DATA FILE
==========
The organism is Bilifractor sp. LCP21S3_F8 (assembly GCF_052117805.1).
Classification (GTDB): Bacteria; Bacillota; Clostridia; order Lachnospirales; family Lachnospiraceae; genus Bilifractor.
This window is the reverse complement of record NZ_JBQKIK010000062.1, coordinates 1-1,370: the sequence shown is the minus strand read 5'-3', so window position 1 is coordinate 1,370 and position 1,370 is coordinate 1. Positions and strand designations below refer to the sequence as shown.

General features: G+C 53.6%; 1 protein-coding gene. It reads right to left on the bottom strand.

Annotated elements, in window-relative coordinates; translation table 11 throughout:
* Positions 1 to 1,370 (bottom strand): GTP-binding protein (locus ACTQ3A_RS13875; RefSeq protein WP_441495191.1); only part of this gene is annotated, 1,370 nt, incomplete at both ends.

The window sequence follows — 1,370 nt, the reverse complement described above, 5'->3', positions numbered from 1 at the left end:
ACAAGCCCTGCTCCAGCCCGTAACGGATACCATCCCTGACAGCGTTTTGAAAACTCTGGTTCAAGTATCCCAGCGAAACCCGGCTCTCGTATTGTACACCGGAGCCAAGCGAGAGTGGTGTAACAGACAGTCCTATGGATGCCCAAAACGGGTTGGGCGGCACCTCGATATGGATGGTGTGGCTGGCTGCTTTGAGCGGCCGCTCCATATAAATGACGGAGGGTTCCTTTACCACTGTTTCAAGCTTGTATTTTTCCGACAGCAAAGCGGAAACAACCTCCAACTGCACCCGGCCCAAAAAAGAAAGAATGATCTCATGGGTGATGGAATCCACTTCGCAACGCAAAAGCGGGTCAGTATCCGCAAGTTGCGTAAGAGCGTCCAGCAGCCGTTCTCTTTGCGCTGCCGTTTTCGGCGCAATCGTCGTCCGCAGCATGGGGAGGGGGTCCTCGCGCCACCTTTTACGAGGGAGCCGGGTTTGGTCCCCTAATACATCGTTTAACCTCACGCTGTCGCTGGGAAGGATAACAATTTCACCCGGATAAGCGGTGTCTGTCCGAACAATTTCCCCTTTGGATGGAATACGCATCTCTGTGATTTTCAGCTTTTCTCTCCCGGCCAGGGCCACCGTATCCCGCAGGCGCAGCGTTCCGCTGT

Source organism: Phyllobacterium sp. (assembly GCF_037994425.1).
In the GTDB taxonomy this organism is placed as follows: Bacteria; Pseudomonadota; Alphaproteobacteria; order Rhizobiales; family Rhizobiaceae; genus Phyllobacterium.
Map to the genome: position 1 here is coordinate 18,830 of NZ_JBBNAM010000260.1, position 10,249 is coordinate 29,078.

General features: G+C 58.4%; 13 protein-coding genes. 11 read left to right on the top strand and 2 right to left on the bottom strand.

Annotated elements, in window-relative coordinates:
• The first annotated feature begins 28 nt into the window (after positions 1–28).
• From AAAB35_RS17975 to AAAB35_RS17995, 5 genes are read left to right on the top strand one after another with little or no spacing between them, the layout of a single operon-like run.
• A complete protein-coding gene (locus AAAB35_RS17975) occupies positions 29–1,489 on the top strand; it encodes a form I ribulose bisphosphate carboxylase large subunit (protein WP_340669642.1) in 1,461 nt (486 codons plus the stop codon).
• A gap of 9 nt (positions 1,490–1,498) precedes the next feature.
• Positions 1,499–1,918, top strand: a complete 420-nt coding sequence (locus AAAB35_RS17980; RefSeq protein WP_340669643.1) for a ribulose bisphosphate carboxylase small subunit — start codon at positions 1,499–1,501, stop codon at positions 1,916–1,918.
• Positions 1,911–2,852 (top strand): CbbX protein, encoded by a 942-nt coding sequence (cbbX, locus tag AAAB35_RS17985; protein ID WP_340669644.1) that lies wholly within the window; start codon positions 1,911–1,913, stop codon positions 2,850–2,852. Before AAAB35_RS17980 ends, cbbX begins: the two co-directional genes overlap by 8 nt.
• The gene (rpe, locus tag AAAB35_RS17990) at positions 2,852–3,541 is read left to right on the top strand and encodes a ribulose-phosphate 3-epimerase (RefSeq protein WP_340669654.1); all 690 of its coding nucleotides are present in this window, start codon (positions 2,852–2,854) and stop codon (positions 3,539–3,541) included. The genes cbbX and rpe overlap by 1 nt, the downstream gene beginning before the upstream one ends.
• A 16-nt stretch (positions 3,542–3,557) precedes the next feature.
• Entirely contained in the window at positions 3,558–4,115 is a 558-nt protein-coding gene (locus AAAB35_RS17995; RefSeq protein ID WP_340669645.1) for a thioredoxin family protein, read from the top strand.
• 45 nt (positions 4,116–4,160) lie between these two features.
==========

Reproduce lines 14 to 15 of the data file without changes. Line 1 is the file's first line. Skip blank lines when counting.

• The first annotated feature begins 28 nt into the window (after positions 1–28).
• From AAAB35_RS17975 to AAAB35_RS17995, 5 genes are read left to right on the top strand one after another with little or no spacing between them, the layout of a single operon-like run.